Rating: 4 out of 5
Mr Bryson’s style, best emphasised by a generous overdose of wit, is not wasted on any subject. Nevertheless, the author’s wishes to include tangents on every subject he treats does not work as well in this book though I greatly enjoyed learning about the various scientists who have paved the way of understanding human biology.
The subject matters here concern all parts of human anatomy as well as life in general. This means that the reader learns about organs as well as viruses, medicine, and crime. This great scope gives plenty of leeway for the author to include worthwhile names and stories in the book, many of these shedding light on folks otherwise forgotten.
I found there was plenty in the book that was educating. The style, always interested and never dry, helped me maintain interest in the subject, which though vitally relevant can often be presented uninterestingly. However, in many cases Mr Bryson had to fight against one of the primary problems that relate to this topic: namely that exemplifying some cases is incredibly difficult. So it is that after reading a few books on human history and psychology, certain examples start to repeat and many of those also crop up in this title.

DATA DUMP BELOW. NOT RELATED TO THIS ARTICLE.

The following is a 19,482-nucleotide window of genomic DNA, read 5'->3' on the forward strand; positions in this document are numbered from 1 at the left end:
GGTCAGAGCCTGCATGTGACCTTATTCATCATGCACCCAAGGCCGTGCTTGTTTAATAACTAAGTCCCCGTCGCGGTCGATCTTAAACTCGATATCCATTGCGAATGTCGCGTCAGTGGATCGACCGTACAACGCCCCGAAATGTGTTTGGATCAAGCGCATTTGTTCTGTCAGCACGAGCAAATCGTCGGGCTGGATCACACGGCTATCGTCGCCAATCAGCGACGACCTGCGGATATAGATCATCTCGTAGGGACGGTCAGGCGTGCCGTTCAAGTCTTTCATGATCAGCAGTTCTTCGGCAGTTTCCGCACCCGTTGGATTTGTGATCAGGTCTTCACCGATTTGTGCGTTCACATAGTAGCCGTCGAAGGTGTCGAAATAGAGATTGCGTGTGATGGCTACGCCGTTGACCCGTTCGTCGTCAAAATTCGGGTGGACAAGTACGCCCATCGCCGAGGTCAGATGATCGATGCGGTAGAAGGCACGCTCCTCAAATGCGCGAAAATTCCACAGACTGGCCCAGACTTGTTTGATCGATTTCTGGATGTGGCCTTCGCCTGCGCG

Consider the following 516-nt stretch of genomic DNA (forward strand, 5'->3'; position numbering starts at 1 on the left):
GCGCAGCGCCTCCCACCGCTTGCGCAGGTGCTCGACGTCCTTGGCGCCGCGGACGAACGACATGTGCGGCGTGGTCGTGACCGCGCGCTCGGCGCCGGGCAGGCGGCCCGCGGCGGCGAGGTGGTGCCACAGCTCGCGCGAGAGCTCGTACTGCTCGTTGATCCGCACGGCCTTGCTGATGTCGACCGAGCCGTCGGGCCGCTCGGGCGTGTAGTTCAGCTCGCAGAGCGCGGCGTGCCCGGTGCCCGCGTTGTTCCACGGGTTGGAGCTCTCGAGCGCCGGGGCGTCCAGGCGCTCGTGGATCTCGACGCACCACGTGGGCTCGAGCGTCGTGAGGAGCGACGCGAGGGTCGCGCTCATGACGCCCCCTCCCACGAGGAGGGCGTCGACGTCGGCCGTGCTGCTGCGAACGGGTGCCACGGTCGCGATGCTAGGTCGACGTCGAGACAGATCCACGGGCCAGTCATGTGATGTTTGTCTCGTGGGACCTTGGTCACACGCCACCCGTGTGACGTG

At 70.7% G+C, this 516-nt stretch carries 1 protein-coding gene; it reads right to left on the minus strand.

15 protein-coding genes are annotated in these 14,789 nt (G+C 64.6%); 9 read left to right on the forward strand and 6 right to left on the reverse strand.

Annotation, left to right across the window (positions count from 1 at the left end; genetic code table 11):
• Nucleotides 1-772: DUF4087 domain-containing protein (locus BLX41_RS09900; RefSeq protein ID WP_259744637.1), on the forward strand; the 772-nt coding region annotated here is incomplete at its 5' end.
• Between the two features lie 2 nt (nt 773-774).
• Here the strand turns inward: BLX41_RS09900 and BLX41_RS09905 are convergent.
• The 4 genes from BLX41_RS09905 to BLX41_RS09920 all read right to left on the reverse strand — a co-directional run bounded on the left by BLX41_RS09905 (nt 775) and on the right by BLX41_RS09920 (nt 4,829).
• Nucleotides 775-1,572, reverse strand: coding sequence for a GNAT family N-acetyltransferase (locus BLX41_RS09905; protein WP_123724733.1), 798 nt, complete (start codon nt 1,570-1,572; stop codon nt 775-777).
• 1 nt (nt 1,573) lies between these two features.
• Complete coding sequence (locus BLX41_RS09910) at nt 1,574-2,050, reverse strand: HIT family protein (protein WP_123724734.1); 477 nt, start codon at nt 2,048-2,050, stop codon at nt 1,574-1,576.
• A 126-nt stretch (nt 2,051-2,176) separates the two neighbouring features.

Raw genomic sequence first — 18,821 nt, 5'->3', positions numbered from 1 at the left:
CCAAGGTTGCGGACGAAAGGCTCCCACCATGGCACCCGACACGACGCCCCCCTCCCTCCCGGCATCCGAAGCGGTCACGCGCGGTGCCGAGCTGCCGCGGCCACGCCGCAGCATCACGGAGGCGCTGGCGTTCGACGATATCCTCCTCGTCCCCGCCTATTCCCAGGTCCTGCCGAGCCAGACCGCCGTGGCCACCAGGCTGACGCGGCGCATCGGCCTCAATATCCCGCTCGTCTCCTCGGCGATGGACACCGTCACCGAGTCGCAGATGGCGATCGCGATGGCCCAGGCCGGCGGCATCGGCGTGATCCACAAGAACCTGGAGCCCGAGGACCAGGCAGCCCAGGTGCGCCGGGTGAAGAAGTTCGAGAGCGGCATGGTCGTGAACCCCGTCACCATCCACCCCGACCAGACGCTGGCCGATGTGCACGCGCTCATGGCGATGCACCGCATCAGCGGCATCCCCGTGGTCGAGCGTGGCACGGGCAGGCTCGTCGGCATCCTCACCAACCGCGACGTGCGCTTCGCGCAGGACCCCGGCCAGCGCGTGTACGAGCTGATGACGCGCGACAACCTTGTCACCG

Nevertheless, a small amount of repetition only serves to enhance memory of events so that is not a downside. Indeed, hearing stories one knows in Mr Bryson’s style is well worth the time and effort, and this book has a lot in addition to the previously known. Much in this book, especially when taken to heart, would also help the reader in determining how to live, especially the long comparisons between the US and the UK and the rest of the developed world that the author is particularly experienced to make.
This isn’t the usual Bryson book, but I enjoyed it. More importantly, I learned something from it.